Long Beach continues to reshape its skyline

Aerial view of the West Gateway development in Downtown Long BeachTrammell Crow Residential

In mid-2023, Trammell Crow Residential is set to break ground on the first components of the West Gateway development, which would replace the parking lot just north of the Long Beach World Trade Center. Plans call for a total of six buildings featuring 756 residential units, 1,500 parking stalls, and a small ground-floor retail component fronting Broadway.

While originally slated to include two high-rise buildings, including a 40-story tower which would have ranked as the tallest in the city, a revised plan which emerged last year includes just one 31-story tower. It seems that Shoreline Gateway's time at the top of the Long Beach skyline will continue.

The project is slated for completion by 2025.

More mixed-use next to La Cienega/Jefferson Station

Aerial view of 3401 La Cienega looking northSHoP Architects

Last year, real estate and construction giant Lendlease scored approvals to redevelop a public storage facility just south of Metro's La Cienega/Jefferson Station with a combination of commercial and residential uses. Plans call for the construction of two mid-rise buildings featuring 260 residential units, approximately 227,000 square feet of offices, and 2,869 square feet of ground-floor retail space.

Lendlease has previously indicated its intent to break ground on the project in 2023.

The project at 3401 S. La Cienega Boulevard is part of a boom in development surrounding the E Line's Culver City and La Cienega/Jefferson Stations, following the completion of the Cumulus District and the Eric Owen Moss-designed Wrapper office tower.

Apple's new L.A. Campus

Aerial view of Culver Crossings campus looking southeastGensler

In late 2021, Apple announced plans to redevelop a series of commercial buildings near Culver City Station with a nearly 550,000-square-foot office campus. The project, which would double the Cupertino-based tech giant's presence in the region in a single stroke, is slated for a site at the southeast corner of Venice and National Boulevards.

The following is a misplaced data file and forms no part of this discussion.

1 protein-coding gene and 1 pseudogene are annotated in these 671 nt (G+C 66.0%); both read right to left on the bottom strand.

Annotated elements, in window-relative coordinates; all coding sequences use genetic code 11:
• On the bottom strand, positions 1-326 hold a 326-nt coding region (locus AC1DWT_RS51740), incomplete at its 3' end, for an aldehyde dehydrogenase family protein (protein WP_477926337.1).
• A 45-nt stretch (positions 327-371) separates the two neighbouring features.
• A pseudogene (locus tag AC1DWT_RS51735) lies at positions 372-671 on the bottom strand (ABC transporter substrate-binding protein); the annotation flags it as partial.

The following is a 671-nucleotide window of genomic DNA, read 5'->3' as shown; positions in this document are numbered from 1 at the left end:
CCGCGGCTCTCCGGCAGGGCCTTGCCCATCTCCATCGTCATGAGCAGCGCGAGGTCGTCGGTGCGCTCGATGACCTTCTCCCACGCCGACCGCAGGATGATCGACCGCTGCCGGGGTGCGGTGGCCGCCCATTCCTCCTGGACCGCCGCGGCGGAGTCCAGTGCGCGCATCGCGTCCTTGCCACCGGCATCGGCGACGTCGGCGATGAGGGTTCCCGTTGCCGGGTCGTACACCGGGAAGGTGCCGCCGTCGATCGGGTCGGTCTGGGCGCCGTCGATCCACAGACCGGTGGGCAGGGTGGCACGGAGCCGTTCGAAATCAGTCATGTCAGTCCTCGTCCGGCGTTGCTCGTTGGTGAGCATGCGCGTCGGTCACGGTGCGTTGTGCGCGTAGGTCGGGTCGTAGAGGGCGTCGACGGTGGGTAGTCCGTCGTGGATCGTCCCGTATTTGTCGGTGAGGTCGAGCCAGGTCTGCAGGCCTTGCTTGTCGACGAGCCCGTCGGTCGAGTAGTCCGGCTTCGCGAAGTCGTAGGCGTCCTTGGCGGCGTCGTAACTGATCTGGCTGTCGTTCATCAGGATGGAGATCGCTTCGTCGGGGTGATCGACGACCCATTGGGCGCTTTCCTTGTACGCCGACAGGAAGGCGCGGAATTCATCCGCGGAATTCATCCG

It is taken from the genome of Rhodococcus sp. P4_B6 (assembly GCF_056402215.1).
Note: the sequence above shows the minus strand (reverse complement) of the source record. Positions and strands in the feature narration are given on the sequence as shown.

While an environmental report has previously pointed to a groundbreaking in 2023, the development is complicated by its location directly on the boundary between L.A. and Culver City, meaning that both jurisdictions will have to provide sign offs. The project has yet to go before the L.A. City Planning Commission for its approval.

While the City of L.A.'s permitting process may be arduous, if there's any company in the world with the resources and political heft to get it done quickly, it's Apple.

Oceanwide Plaza - trying to shake off the rust

Rendering looking northVisualhouse

Take this news well salted, but troubled developer Oceanwide Holdings began sending signals last year that construction may finally resume at the long-stalled Oceanwide Plaza complex in Downtown in 2023 - if money can be secured. Mostly finished, but stalled since 2019, the three-tower complex is slated to bring 504 condominiums, a 184-room Park Hyatt hotel, and approximately 150,000 square feet of retail space to the city block bounded by Figueroa, Flower, 11th, and 12th Streets.

Then, just a few weeks ago, the Chinese developer announced that it had entered into a non-binding letter of intent with an unnamed potential buyer for the property. Will this finally be the year that Oceanwide gets back on track? Or will the husk remain a husk for the foreseeable future?